Disparity map files are stored in OpenEXR format as 3-channel, 32-bit floating point images. (Channel 0 = horizontal disparity, channel 1 = vertical disparity, and channel 2 = good pixel mask.)
- *-L-R-disp-diff.tif - the discrepancy between left-to-right and right-to-left
disparities. See option
--save-left-right-disparity-differencein Section 17 for more details.
- *-PC_sub.tif - triangulated point cloud image.
Made from the low-resolution disparity
D_sub.tif(created after filtering this disparity; will be written unless disparity filtering is disabled, see
19.3. Files created during blending¶
- *-B.tif - disparity map blending the D.tif results from all tiles. Will be
produced unless using the
asp_bmstereo algorithm without local epipolar alignment.
19.4. Files created during refinement¶
- *-RD.tif - disparity map after sub-pixel correlation
This file contains the disparity map after sub-pixel refinement. Pixel values now have sub-pixel precision, and some outliers have been rejected by the sub-pixel matching process.
19.5. File created during filtering¶
- *-F-corrected.tif - intermediate data product
Only created when
none. This is
*-F.tifwith effects of interest point alignment removed.
- *-F.tif - filtered disparity map
The filtered, sub-pixel disparity map with outliers removed (and holes filled with the inpainting algorithm if
FILL_HOLESis on). This is the final version of the disparity map.
- *-GoodPixelMap.tif - map of good pixels.
An image showing which pixels were matched by the stereo correlator (gray pixels), and which were filled in by the hole filling algorithm (red pixels).
19.6. Files created at triangulation¶
- *-PC.tif - point cloud image
The point cloud image is generated by the triangulation phase of Stereo Pipeline. Each pixel in the point cloud image corresponds to a pixel in the left input image (*-L.tif). The point cloud has four channels, the first three are the Cartesian coordinates of each point, and the last one has the intersection error of the two rays which created that point (Section 11.4.1). By default, the origin of the Cartesian coordinate system being used is a point in the neighborhood of the point cloud. This makes the values of the points in the cloud relatively small, and we save them in single precision (32 bits). This origin is saved in the point cloud as well using the tag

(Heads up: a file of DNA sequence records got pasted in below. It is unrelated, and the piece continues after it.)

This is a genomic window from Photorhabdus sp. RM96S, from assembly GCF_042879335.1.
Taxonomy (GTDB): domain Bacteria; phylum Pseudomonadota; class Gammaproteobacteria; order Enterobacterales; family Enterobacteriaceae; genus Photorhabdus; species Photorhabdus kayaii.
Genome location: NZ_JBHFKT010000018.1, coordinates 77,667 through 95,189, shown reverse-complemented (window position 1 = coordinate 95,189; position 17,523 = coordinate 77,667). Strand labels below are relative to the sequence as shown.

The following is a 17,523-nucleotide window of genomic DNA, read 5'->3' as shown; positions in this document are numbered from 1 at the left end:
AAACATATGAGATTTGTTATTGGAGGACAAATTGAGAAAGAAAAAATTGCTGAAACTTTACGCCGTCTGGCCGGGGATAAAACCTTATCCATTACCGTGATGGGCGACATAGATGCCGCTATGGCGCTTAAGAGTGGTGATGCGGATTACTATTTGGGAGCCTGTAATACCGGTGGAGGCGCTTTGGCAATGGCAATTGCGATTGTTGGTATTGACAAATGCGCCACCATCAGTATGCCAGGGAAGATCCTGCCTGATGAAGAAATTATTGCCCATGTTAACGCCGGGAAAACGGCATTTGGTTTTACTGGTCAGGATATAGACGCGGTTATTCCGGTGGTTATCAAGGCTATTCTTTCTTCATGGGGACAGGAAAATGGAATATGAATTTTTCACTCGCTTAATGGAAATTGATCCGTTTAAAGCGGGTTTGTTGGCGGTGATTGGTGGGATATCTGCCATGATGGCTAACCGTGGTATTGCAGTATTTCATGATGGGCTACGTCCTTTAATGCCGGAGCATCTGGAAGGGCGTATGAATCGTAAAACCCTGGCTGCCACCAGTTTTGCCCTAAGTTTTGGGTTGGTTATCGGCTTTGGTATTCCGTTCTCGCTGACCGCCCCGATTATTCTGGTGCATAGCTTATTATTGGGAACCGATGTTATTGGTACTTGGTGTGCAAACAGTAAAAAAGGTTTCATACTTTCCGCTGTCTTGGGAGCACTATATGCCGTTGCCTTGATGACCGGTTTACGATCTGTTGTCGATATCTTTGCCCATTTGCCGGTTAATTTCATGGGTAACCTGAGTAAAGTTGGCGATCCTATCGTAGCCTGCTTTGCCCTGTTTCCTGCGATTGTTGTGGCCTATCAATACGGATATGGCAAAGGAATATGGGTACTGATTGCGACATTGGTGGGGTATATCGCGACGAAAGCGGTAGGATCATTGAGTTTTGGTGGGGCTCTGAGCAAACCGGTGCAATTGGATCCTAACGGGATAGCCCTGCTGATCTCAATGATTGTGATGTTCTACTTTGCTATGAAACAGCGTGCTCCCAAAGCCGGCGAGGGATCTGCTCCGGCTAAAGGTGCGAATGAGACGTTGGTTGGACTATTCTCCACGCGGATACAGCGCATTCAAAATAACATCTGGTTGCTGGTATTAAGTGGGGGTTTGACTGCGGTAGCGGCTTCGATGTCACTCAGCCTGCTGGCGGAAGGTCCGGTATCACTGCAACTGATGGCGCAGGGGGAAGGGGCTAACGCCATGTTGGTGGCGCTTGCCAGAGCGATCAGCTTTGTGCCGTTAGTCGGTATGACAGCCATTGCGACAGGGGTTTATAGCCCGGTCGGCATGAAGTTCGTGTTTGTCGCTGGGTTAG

POINT_OFFSETin the GeoTiff header. To output point clouds using double precision with the origin at the planet center, call
stereo_triwith the option
--save-double-precision-point-cloud. This can effectively double the size of the point cloud.
- *-PC-center.txt - the point cloud rough center of gravity.
Stored in plain text. Has the same information as the
19.7. Other files created at all stages¶
- *-log* - Each program writes in the output prefix location (or tile
parallel_stereo) a log file containing the command name, build information, and various messages output by that program.
- *-<program name>-resource-usage.txt - For Linux, write such a file for each
parallel_stereotile, containing the elapsed time and memory usage, as output by
19.8. Format of polygon files¶
stereo_gui program can read and write polygons stored in plain
text with a
.csv extension. The x and y coordinates
are stored as columns side-by side. Individual polygons
are separated by an empty line. A color for the polygons is specified
as a line of the form:
color = red. The given color applies
to all polygons on subsequent lines until overridden by another
such statement. An example use is in Section 16.64.7.
19.9. Inspection and properties of the output files¶
All the output images that are single-band can be visualized in
stereo_gui (Section 16.64). The disparities can be first
split into the individual horizontal and vertical disparity files
disparitydebug (Section 16.21), then they can be
seen in this viewer as well.
If the input images are map-projected (georeferenced) and the
alignment method is
none, all the output images listed above, will
also be georeferenced, and hence can be overlayed in
top of the input images (the outputs of
disparitydebug will then
be georeferenced as well).
The point cloud file saves the datum (and projection if available) inferred from the input images, regardless of whether these images are map-projected or not.